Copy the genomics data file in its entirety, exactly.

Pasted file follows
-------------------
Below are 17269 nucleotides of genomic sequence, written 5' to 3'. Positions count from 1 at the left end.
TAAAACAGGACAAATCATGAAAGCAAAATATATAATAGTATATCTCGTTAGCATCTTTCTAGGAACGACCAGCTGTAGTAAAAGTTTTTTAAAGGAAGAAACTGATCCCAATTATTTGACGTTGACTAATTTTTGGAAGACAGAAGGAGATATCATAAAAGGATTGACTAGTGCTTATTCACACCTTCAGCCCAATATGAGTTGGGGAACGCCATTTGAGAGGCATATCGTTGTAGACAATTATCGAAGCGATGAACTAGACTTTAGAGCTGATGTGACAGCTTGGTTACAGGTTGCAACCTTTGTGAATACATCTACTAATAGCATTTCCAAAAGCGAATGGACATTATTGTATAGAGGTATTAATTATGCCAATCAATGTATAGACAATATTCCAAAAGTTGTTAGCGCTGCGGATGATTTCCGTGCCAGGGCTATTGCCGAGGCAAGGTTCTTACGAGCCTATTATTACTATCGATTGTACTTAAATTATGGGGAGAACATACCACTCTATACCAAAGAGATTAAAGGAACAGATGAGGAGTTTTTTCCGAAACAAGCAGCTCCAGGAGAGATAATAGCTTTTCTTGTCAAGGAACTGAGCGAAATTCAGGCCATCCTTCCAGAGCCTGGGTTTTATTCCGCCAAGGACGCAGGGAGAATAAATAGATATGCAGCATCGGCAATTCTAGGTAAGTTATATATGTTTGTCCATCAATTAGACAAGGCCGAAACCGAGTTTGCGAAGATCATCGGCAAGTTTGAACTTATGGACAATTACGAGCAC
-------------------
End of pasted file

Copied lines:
Below are 17269 nucleotides of genomic sequence, written 5' to 3'. Positions count from 1 at the left end.
TAAAACAGGACAAATCATGAAAGCAAAATATATAATAGTATATCTCGTTAGCATCTTTCTAGGAACGACCAGCTGTAGTAAAAGTTTTTTAAAGGAAGAAACTGATCCCAATTATTTGACGTTGACTAATTTTTGGAAGACAGAAGGAGATATCATAAAAGGATTGACTAGTGCTTATTCACACCTTCAGCCCAATATGAGTTGGGGAACGCCATTTGAGAGGCATATCGTTGTAGACAATTATCGAAGCGATGAACTAGACTTTAGAGCTGATGTGACAGCTTGGTTACAGGTTGCAACCTTTGTGAATACATCTACTAATAGCATTTCCAAAAGCGAATGGACATTATTGTATAGAGGTATTAATTATGCCAATCAATGTATAGACAATATTCCAAAAGTTGTTAGCGCTGCGGATGATTTCCGTGCCAGGGCTATTGCCGAGGCAAGGTTCTTACGAGCCTATTATTACTATCGATTGTACTTAAATTATGGGGAGAACATACCACTCTATACCAAAGAGATTAAAGGAACAGATGAGGAGTTTTTTCCGAAACAAGCAGCTCCAGGAGAGATAATAGCTTTTCTTGTCAAGGAACTGAGCGAAATTCAGGCCATCCTTCCAGAGCCTGGGTTTTATTCCGCCAAGGACGCAGGGAGAATAAATAGATATGCAGCATCGGCAATTCTAGGTAAGTTATATATGTTTGTCCATCAATTAGACAAGGCCGAAACCGAGTTTGCGAAGATCATCGGCAAGTTTGAACTTATGGACAATTACGAGCAC